Here’s a followup to my first impressions article on WWE Network. After 10 days of uptime, performance is considerably better. However, there are still some issues that are puzzling. If you’re using WWE Network, I’d love to hear more about your experiences. Now in the immortal words of Degeneration-X, join me as I “Break it Down!” with more random thoughts on WWE’s new streaming Internet video service.
– As I mentioned, network performance has gotten much better. The buffering issues that plagued my first few days of WWE Network no longer occur. The streams have been smooth on both my MacBook (Google Chrome) and iPad (Safari). This was my biggest issue with the service and I’m happy that it’s no longer a problem.
– For some reason, I’ve been watching goofy moments in wrestling. One of my favorites is Robocop’s WCW appearance during WCW Capital Combat 1990. The card is worth watching just for Robocop’s angle. Sting selling Robocop as a menacing ally is impressive. The Four Horsemen cowering in fear of a foe that moves roughly five feet per minute is legendary.
– Although WWE Network’s streaming has improved greatly, the search function is still annoyingly primitive. Searching on a PC is okay at best. As long as you’re sticking to wrestler and show names, you’ll get good results. If you input something more complex or specific, it can confuse the search engine. Searching on the iPad is just awful. The WWE App limits your search to wrestlers’ names and the results don’t always work. For example, I know that WWE Network has a classic WCCW match featuring Kevin Von Erich. If I search for Kevin Von Erich on the WWE App, nothing comes up. Search is a basic function that’s hugely important. WWE Network needs a more robust search engine.
– Keeping on the goofy tip, check out the SummerSlam 2005 match between Shawn Michaels and Hulk Hogan. It’s HBK like you’ve never seen him before. Going into the match, Hogan exercised creative control and went back on the agreed upon plans to put himself — and only himself — over. There wasn’t much HBK could do…except make Hogan look like a fool for most of the match. It’s frickin’ hilarious watching HBK oversell all of Hogan’s moves. From punches to clotheslines to the legendary Hulk Hogan leg drop, Michaels sells each move as if he were taking a gunshot. It’s pretty awesome.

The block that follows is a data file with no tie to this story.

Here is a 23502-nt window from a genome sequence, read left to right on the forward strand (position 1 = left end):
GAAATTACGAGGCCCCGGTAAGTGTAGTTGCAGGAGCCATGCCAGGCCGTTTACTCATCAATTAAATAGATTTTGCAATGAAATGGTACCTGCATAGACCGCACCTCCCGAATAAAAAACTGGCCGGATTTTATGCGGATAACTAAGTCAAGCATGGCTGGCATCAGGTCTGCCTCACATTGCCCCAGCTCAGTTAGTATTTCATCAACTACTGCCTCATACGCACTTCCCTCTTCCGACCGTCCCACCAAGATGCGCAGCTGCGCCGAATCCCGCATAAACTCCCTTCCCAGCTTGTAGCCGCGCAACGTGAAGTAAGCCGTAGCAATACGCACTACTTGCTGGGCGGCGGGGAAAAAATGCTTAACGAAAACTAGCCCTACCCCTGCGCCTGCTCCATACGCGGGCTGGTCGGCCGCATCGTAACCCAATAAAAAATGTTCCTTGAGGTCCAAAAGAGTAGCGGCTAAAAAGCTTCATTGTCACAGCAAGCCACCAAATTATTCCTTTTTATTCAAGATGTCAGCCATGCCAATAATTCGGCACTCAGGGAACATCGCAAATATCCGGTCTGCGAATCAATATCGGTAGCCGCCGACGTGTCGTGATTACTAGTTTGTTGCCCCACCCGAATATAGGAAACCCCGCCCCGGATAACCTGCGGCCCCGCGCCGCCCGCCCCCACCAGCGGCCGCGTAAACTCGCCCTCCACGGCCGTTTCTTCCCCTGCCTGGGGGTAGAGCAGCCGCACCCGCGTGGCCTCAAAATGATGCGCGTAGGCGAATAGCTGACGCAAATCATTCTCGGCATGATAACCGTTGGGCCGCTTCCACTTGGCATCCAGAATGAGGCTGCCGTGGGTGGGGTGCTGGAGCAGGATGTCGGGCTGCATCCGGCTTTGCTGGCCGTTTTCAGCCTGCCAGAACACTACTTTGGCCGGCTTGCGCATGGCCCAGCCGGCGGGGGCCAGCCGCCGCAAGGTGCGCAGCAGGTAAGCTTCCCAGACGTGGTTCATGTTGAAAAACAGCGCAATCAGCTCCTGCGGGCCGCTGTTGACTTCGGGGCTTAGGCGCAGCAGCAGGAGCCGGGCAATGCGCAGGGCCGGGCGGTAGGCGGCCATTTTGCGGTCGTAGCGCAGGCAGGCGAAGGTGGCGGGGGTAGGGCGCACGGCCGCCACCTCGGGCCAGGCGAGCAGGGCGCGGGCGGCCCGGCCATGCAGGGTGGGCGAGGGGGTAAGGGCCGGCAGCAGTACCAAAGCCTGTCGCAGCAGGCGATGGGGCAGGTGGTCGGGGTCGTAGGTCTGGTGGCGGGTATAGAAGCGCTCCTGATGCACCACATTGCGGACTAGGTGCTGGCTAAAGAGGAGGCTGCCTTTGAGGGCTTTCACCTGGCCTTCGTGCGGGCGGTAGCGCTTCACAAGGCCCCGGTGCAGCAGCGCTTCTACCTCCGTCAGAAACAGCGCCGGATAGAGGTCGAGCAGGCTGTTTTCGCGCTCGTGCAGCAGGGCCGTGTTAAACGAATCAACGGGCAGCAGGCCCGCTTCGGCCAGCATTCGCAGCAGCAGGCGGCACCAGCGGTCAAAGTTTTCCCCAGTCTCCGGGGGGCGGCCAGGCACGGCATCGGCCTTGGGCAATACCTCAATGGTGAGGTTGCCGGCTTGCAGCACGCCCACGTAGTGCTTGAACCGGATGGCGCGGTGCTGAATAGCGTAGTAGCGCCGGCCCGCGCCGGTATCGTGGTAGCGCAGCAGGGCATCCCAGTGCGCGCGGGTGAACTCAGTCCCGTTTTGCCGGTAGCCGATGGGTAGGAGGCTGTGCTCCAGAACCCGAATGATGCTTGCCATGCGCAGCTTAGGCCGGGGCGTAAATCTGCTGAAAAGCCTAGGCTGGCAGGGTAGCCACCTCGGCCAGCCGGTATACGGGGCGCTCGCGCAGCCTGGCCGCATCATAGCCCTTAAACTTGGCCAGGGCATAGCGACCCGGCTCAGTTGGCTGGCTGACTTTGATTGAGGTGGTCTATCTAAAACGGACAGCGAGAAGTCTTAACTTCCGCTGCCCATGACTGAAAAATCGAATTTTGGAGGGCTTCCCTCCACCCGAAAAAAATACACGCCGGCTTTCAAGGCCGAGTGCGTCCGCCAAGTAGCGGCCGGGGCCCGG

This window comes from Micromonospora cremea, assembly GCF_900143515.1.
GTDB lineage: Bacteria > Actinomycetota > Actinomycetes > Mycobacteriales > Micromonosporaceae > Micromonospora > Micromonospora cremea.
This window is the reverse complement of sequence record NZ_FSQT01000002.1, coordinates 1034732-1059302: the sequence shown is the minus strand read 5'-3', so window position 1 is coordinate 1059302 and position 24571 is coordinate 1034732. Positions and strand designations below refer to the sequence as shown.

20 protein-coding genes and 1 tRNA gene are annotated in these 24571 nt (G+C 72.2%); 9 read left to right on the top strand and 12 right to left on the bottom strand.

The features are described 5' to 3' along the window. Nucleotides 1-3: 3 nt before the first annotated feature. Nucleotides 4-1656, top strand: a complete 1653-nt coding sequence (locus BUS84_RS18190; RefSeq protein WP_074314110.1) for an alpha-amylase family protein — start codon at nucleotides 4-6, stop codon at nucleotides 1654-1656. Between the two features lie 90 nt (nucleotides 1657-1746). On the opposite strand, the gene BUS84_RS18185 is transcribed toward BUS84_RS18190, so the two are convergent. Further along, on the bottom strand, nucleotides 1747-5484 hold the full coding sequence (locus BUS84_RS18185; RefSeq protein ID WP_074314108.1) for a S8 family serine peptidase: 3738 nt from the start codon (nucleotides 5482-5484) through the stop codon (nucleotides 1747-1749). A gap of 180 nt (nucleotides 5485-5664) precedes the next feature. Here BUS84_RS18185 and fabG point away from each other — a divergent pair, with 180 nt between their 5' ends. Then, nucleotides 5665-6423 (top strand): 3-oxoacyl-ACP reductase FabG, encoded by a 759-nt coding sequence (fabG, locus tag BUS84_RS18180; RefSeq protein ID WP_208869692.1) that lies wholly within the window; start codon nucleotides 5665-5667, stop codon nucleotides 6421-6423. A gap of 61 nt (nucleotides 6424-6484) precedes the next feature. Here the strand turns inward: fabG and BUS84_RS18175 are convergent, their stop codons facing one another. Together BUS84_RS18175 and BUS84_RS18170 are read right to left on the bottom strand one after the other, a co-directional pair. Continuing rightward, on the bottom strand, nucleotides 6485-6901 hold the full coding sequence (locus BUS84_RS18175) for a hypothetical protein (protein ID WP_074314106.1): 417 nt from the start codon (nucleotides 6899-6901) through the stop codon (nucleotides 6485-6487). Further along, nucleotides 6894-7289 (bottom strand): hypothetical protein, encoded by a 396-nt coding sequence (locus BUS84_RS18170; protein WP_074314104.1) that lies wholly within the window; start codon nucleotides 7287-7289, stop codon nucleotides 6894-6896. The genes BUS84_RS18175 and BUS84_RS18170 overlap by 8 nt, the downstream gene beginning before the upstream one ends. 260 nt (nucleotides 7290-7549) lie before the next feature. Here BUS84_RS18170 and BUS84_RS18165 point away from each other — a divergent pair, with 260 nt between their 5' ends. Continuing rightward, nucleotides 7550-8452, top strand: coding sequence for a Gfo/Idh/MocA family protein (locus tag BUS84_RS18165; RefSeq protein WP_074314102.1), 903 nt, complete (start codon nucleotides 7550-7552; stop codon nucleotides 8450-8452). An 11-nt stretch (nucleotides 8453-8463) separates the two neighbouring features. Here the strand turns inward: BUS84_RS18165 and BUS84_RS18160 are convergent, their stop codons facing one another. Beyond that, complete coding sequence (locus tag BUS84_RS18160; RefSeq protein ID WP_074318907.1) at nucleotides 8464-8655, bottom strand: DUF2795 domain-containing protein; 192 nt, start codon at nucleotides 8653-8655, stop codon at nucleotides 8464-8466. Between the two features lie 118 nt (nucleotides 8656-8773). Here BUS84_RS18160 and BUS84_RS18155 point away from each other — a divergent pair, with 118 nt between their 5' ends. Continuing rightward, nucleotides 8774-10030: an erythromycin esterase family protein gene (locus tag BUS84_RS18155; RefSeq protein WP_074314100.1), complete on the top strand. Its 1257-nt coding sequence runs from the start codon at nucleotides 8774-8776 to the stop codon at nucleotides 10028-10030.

– I’m really enjoying the NXT archives. Part of the fun is watching up-and-coming talent, but for me, it’s all about the atmosphere. I dig the relatively small size and high smark concentration of the NXT audience. It’s like watching a Ring of Honor show…but with much more production money and cameramen that actually know what they’re doing. As an RoH fan, I especially enjoyed the last match between Cesaro and Sami Zayn. I enjoyed Zayn when he performed as El Generico in RoH, while Cesaro has several of my favorite matches from the last decade from his days as Ring of Honor’s Claudio Castagnoli. Between talent I use to watch in high-school gyms and an intimate atmosphere that’s quite different from Raw/Smackdown, I’ve been loving these NXT shows.
Conclusion (Updated): Despite the primitive search functionality, I recommend subscribing to WWE Network at this time. The streaming is smooth (for now) and new programs are added every week. Hopefully network performance doesn’t take a dive during WrestleMania, but I’m cautiously confident that the company will plan ahead and make sure that it has the bandwidth it needs. Between the classic content, original programming, and pay-per-view events, $9.99 a month for WWE Network is a steal.
Please let me know how your WWE Network experience has been so far. Are you getting your money’s worth? Are you happy with the service and content quality? Leave a comment and let me know (please!).
2 thoughts on “WWE Network Update: Much Better, But Still Flawed”
Interesting to see how the network is taking shape. I wonder how it compares to looking up matches/segments on YouTube.
I still haven’t and probably will not be ordering it. I have a high enough cable bill now, and I find I’m watching a lot more YouTube and j-pop idols than TV. And I still have a crapton of wrestling DVDs I bought and haven’t watched.
But that doesn’t mean I don’t want it to succeed. It’s great to have such easy access to awesome (or terrible) wrestling for those who missed it up until now.
The biggest thing is video quality compared to YouTube. For modern programming, WWE Network is much, much better. For SD content, it’s better, but the difference isn’t as dramatic. Depending on the type of content the viewer is looking for, it’s possible that a combination of YouTube, Hulu, and Netflix is a better way to go than WWE Network.
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